Macrocephaly in children with autism spectrum disorders.
ABSTRACT Research indicates the presence of macrocephaly or abnormally large head circumferences in children with autism and spectrum-related disorders, compared with their typically developing peers. Previous research, however, centered on non-nationally representative, clinic-based samples of children and adults with autism spectrum disorders. Moreover, these samples were typically small. The present study represents results of a nationally representative, community-based sample of children with and without autism spectrum disorders, derived from the Early Childhood Longitudinal Study Birth Cohort. Results reveal statistically nonsignificant differences in the head circumferences of children with autism spectrum disorders across three time points, compared with children without autism spectrum disorders. These results may be considered highly generalizable, because they are derived from a nationally representative, community-based sample of children with and without autism spectrum disorders from the Early Childhood Longitudinal Study Birth Cohort.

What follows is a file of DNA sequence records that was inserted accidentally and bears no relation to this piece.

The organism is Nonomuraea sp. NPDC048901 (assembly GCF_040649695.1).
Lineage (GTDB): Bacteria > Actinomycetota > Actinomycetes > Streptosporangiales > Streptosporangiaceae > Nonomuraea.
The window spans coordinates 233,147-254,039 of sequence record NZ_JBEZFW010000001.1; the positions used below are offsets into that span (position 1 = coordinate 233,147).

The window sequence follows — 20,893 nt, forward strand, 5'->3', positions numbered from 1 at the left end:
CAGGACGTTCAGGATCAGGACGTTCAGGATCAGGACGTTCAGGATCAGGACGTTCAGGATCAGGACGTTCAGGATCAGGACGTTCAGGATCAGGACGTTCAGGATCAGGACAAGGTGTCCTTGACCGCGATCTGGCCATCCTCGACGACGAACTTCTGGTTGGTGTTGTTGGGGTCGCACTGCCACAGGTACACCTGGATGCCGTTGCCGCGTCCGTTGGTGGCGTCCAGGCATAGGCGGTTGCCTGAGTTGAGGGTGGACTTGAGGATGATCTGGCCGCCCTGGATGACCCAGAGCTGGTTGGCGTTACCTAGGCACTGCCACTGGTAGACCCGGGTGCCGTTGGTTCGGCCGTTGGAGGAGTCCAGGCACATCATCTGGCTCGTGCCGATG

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ABSTRACT: Comorbidity of Autism Spectrum Disorders with seizures or abnormal EEG (Autism-Epilepsy Phenotype) suggests shared pathomechanisms, and might be a starting point to identify distinct populations within the clinical complexity of the autistic spectrum. In this study, we tried to assess whether distinct subgroups, having distinctive clinical hallmarks, emerge from this comorbid condition. Two-hundred and six individuals with idiopathic Autism Spectrum Disorders were subgrouped into three experimental classes depending on the presence of seizures and EEG abnormalities. Neurobehavioral, electroclinical and auxological parameters were investigated to identify differences among groups and features which increase the risk of seizures. Our statistical analyses used ANOVA, post-hoc multiple comparisons, and the Chi-squared test to analyze continuous and categorical variables. A correspondence analysis was also used to decompose significant Chi-squared and reduce variables dimensions. The high percentage of children with seizures (28.2% of our whole cohort) and EEG abnormalities (64.1%) confirmed that the prevalence of epilepsy in Autism Spectrum Disorders exceeds that of the general population. Seizures were associated with severe intellectual disability, and not with autism severity. Interestingly, tall stature (without macrocephaly) was significantly associated with EEG abnormalities or later onset seizures. However, isolated macrocephaly was equally distributed among groups or associated with early onset seizures when accompanied by tall stature. Tall stature seems to be a phenotypic "biomarker" of susceptibility to EEG abnormalities or late epilepsy in Autism Spectrum Disorders and, when concurring with macrocephaly, predisposes to early onset seizures. Growth pattern might act as an endophenotypic marker in Autism-Epilepsy comorbidity, delineating distinct pathophysiological subtypes and addressing personalized diagnostic work-up and therapeutic approaches.PLoS ONE 01/2013; 8(9):e75015. · 3.73 Impact Factor